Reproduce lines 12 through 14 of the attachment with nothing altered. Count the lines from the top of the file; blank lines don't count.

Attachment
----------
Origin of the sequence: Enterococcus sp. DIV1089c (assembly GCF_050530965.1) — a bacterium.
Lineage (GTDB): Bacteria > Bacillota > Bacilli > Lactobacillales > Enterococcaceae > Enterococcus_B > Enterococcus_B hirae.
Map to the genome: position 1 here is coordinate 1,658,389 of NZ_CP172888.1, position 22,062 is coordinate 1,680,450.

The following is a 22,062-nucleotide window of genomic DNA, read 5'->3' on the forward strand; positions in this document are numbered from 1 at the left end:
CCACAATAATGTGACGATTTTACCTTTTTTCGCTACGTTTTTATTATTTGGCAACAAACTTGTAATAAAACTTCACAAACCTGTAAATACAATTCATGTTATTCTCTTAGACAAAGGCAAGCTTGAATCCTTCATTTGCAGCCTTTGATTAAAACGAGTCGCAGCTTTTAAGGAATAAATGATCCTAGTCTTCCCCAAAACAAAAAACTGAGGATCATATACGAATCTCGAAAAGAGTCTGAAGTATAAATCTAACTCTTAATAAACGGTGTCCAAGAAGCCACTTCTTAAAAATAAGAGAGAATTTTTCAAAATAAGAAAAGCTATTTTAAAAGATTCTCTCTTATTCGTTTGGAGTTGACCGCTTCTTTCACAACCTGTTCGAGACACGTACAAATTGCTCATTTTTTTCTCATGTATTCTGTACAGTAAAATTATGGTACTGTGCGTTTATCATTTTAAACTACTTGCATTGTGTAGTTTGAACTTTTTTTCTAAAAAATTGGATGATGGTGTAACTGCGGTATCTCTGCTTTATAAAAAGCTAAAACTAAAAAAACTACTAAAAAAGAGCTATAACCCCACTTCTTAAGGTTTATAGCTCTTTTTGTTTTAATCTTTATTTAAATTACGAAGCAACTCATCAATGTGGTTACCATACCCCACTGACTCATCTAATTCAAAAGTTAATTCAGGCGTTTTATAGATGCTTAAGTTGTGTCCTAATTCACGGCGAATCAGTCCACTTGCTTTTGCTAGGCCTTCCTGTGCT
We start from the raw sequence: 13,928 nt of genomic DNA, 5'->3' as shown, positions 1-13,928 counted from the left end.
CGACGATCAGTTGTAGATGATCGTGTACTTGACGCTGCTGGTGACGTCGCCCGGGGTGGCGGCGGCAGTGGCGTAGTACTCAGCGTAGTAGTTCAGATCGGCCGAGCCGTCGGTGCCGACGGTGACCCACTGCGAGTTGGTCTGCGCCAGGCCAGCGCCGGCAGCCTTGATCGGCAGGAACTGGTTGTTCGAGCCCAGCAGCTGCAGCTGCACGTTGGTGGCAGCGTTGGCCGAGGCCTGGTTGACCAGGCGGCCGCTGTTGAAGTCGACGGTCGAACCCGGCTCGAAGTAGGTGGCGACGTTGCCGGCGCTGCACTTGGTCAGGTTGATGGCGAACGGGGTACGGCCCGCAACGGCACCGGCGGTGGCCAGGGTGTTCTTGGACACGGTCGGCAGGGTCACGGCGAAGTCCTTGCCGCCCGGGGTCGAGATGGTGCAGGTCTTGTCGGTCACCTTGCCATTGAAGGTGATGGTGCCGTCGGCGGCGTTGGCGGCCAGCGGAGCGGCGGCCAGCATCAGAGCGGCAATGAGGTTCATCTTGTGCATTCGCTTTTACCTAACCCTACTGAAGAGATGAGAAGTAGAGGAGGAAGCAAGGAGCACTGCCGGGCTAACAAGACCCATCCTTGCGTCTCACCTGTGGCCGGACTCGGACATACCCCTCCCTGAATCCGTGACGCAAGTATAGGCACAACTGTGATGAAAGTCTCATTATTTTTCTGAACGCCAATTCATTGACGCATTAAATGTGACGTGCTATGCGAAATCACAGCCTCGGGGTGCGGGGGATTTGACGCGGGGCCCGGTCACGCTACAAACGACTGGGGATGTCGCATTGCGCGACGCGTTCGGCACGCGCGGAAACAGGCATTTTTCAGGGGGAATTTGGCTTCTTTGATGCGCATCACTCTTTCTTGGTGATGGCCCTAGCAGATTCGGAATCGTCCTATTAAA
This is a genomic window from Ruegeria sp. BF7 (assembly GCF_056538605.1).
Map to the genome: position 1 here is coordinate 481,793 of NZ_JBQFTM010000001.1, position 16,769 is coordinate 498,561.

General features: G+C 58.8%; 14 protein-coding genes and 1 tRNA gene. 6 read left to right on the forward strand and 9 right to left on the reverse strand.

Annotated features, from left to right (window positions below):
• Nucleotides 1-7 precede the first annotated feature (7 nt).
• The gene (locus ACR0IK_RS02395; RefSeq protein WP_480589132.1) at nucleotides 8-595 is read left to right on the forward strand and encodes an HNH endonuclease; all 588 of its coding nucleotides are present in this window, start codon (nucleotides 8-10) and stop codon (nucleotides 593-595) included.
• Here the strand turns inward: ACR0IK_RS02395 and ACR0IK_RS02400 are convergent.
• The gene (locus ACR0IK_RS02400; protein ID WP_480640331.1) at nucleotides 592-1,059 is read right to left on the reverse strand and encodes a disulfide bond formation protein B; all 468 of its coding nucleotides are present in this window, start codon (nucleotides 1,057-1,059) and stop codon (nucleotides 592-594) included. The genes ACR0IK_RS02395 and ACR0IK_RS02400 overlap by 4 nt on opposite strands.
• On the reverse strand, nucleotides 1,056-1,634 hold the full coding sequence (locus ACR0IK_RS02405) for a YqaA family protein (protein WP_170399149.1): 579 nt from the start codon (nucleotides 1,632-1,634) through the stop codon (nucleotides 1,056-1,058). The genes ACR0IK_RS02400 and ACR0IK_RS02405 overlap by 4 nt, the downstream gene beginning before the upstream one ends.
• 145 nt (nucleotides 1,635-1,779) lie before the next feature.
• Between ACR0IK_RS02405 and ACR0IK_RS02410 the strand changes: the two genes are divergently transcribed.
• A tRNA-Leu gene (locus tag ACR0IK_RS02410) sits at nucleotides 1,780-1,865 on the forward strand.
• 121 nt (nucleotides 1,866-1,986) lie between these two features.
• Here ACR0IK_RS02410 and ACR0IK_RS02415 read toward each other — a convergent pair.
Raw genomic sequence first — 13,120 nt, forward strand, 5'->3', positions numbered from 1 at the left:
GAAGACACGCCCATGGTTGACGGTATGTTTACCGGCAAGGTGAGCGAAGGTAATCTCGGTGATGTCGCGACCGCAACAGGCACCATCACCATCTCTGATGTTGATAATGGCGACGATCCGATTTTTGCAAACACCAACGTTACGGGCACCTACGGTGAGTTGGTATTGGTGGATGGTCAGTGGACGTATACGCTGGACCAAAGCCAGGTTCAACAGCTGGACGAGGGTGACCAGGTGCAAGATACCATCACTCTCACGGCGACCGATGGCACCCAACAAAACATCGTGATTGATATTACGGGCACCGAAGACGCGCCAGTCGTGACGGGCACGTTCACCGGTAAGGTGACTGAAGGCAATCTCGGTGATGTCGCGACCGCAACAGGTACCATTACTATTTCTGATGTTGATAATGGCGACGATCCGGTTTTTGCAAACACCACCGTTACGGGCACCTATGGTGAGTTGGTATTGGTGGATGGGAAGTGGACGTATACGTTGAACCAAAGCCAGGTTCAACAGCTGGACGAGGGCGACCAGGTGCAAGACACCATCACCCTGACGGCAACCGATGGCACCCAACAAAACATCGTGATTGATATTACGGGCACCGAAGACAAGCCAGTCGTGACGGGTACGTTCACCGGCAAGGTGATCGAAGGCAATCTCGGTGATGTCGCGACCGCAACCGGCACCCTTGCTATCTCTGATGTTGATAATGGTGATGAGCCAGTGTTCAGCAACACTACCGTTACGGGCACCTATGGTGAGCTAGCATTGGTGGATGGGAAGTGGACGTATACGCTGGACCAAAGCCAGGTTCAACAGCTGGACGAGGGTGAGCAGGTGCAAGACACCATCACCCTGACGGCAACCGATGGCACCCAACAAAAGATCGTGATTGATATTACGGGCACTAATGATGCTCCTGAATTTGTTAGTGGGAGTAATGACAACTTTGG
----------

• Nucleotides 1-7 precede the first annotated feature (7 nt).
• The gene (locus ACR0IK_RS02395; RefSeq protein WP_480589132.1) at nucleotides 8-595 is read left to right on the forward strand and encodes an HNH endonuclease; all 588 of its coding nucleotides are present in this window, start codon (nucleotides 8-10) and stop codon (nucleotides 593-595) included.
• Here the strand turns inward: ACR0IK_RS02395 and ACR0IK_RS02400 are convergent.